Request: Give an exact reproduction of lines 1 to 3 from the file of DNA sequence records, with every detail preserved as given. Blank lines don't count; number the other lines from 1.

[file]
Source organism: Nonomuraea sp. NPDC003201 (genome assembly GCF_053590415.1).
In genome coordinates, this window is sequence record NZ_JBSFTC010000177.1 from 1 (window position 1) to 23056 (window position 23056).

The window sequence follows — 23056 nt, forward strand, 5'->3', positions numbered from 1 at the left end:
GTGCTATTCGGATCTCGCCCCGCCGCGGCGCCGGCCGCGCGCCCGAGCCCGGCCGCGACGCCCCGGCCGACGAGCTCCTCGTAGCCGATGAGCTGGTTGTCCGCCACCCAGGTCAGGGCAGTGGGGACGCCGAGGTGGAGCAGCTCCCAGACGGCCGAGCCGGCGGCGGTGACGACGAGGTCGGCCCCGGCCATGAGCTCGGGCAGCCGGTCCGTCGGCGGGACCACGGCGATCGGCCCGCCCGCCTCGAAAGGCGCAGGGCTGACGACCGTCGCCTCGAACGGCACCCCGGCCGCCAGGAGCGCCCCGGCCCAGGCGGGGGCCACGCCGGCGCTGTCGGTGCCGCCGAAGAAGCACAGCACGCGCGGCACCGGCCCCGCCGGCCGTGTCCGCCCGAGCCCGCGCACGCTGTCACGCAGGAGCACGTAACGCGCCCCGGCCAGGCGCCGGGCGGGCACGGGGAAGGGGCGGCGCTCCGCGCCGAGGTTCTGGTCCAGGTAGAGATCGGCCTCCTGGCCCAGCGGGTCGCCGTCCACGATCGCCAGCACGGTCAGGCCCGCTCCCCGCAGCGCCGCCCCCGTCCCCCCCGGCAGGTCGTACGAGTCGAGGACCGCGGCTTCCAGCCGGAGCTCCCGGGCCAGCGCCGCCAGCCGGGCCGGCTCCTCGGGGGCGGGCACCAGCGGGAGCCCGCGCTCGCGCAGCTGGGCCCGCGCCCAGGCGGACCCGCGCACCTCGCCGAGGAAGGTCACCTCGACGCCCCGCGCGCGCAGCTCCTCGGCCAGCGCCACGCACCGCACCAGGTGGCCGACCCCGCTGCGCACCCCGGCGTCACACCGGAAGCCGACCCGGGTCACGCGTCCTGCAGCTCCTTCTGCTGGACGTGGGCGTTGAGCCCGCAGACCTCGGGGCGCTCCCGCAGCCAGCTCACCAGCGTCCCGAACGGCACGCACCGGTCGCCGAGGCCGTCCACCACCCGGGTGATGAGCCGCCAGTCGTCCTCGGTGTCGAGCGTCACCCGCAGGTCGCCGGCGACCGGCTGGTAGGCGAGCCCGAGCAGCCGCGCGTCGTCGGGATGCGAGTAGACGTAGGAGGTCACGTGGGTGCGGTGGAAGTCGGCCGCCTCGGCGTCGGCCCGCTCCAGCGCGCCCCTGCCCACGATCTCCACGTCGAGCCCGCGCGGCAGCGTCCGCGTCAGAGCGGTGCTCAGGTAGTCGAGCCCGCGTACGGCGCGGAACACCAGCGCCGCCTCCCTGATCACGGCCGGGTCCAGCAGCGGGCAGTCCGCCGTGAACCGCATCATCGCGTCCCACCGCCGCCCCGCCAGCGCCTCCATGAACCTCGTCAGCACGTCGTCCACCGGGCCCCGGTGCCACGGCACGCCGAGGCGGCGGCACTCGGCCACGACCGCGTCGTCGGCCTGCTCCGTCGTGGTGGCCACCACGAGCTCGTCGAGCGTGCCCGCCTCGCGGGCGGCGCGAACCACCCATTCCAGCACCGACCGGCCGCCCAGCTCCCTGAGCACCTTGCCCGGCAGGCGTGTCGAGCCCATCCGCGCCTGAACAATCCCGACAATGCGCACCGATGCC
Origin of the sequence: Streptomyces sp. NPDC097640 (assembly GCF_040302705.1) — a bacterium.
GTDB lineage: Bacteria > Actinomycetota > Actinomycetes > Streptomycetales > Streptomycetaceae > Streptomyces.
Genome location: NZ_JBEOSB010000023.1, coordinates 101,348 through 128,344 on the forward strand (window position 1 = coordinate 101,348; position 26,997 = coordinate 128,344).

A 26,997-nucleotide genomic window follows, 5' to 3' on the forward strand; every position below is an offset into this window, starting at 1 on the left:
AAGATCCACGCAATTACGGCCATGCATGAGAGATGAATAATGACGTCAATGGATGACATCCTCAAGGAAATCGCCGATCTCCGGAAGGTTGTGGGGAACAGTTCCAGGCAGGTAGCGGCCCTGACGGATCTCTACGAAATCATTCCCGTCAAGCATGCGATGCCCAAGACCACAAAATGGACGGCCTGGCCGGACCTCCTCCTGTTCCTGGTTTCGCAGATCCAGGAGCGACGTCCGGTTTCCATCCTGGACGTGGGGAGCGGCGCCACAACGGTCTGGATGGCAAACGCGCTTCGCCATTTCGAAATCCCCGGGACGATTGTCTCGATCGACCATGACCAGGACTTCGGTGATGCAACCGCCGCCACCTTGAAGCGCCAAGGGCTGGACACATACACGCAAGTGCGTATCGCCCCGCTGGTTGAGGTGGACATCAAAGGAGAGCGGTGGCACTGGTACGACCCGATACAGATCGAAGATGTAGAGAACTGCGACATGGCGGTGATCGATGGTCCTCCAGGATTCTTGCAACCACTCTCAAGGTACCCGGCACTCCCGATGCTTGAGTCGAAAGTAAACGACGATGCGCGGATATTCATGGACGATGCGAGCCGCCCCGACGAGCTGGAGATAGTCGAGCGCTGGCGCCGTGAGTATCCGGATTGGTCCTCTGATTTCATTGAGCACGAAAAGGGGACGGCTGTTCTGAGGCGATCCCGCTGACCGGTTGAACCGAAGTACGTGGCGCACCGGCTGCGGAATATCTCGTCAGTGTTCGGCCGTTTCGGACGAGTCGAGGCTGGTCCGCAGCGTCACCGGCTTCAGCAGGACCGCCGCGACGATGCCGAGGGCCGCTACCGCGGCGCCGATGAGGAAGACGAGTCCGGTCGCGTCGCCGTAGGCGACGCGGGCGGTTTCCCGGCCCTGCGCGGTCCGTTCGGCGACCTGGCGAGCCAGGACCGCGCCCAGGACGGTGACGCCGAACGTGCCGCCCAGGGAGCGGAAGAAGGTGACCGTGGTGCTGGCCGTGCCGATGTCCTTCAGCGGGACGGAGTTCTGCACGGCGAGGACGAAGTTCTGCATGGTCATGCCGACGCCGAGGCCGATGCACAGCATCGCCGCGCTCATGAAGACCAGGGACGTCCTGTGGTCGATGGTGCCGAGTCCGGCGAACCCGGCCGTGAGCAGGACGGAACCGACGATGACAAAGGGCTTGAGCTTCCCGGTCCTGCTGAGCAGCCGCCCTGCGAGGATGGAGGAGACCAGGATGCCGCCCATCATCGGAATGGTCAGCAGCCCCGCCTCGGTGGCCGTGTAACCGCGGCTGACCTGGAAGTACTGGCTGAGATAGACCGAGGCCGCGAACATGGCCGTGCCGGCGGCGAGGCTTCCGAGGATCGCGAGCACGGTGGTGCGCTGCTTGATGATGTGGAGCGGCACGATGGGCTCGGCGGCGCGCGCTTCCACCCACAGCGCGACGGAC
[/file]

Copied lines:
Source organism: Nonomuraea sp. NPDC003201 (genome assembly GCF_053590415.1).
In genome coordinates, this window is sequence record NZ_JBSFTC010000177.1 from 1 (window position 1) to 23056 (window position 23056).

The window sequence follows — 23056 nt, forward strand, 5'->3', positions numbered from 1 at the left end: